The National Oceanic Atmospheric Agencies (NOAA) conducted research that indicates that rising temperatures suggest that the hatching of species like cod could begin to occur earlier in the season. This might impact the ability of the species to reproduce and endanger its long-term survival. Another concern is commercial pollution such as land-based CO2 emission levels that tend to raise temperatures. Another potential issue would be any oil drilling that could along the coast. Such activity could potentially produce leaks on offshore platforms. Oil exploration off of the Massachusetts coast could incite fires that would pollute the entire region. This is the scenario occurring currently in the Gulf of Mexico, as BP and the Coast Guard are unable to cap the leaking oil from a collapsed oil platform that is now submerged in over 1,000 feet of water.  

Global Warming: An Act to Promote Greenhouse Gas Emissions and Reduce The Usage of Fossil Fuel For Vehicles in the Commonwealth

State Represent Frank Smizik of Brookline has drafted a bill focused on greenhouse gases for new vehicles based on an emissions scale determined by the Executive Office of Energy and Environmental Affairs (EOEEA). This bill introduces the concept of a rebate or surcharge added to the purchase price for autos from dealers within the state, which would focus on
reducing green house gases like CO2. This proposed legislation has been sent back to the committee for further research and policy development work. 

I called the state house legislative office and asked the senior legislative aid a series of questions about the Act. According to the office’s spokesperson, the bill “needs more research and policy development work before it can be enacted into law.” She elaborated, “The chairman has removed the bill from consideration for the 2010 legislature.” The bill will tentatively be reintroduced in the 2011 legislative session after it is researched.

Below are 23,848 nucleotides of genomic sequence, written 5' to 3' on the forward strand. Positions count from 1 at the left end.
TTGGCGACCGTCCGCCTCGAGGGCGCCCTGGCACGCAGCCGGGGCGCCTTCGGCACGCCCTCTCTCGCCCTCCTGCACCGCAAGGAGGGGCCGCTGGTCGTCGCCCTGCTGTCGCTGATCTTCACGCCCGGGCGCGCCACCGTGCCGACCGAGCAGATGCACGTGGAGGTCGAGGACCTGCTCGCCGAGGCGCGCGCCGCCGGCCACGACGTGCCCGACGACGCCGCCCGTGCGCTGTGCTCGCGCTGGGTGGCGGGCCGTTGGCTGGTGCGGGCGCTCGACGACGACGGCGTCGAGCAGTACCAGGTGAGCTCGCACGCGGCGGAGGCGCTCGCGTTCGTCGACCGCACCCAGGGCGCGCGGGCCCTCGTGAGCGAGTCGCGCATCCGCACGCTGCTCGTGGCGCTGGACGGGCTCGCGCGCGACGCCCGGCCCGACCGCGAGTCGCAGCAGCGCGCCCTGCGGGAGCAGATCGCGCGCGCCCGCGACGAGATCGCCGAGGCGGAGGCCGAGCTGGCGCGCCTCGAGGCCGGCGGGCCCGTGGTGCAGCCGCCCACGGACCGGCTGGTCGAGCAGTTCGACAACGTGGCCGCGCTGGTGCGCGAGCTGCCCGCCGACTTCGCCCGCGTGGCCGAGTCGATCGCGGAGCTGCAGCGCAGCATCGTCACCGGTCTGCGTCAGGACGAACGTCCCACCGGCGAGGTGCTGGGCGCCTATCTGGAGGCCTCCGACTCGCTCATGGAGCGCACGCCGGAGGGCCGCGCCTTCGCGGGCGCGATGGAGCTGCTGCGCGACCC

The American Power Act

U. S. Senator John Kerry of Massachusetts and Joe Lieberman of Connecticut have introduced a bill before the U.S. Senate that will focus on our country’s energy needs. This bill would establish national guidelines for reducing carbon levels by 17 percent in 2020 and by over 80 percent in 2050. This bill calls for establishing a ceiling and price cap program for exceeding target limits by large manufacturers
or power suppliers who emit greenhouse gases. Revenues will be collected for corporations that exceed the established limits. Two-thirds of these revenues will be partially returned to consumers in the form of rebates and energy bill reductions. The balance will be used for deficit control and alternate energy development.


State Representative Smirik’s bill deserves further review because it encourages citizens to reduce emissions by buying low emissions vehicles, based on standards set by the state EOEEA and the UN (IPCC). This bill gives rebates or imposes surcharges on people who want to buy fuel efficient or non-efficient vehicles. It allows the consumer to have choice, reinforcing free market economics.

Senators Kerry and Lieberman’s bill does establish national CO2 and other greenhouse gas standards, along with the mechanism for creating ceiling and price caps for exceeding limits. National standards with regional specifics would have been a far better to help small and regional businesses comply with the new standards. This bill supports developing alternative energy sources like natural gas, wind, solar power and the electric car. Supporting the nuclear industry with all of its high costs, maintenance and lifespan factors would be less prudent.


I personally would have liked for the bill to return a smaller portion of the revenues to consumers and utilize a relatively larger portion for new government grant funding for energy alternatives like natural gas and electric vehicles. Would Spare Change readers and registered voters like the Washington to provide grants for new and alternative energy sources that would reduce our demand for foreign oil and off shore domestic drilling, while at the same time creating new jobs? Share your thoughts at http://sparechangenews.net/category/blog/spare-change-community-blog.


Robert Sondak is a vendor and a writer for Spare Change News.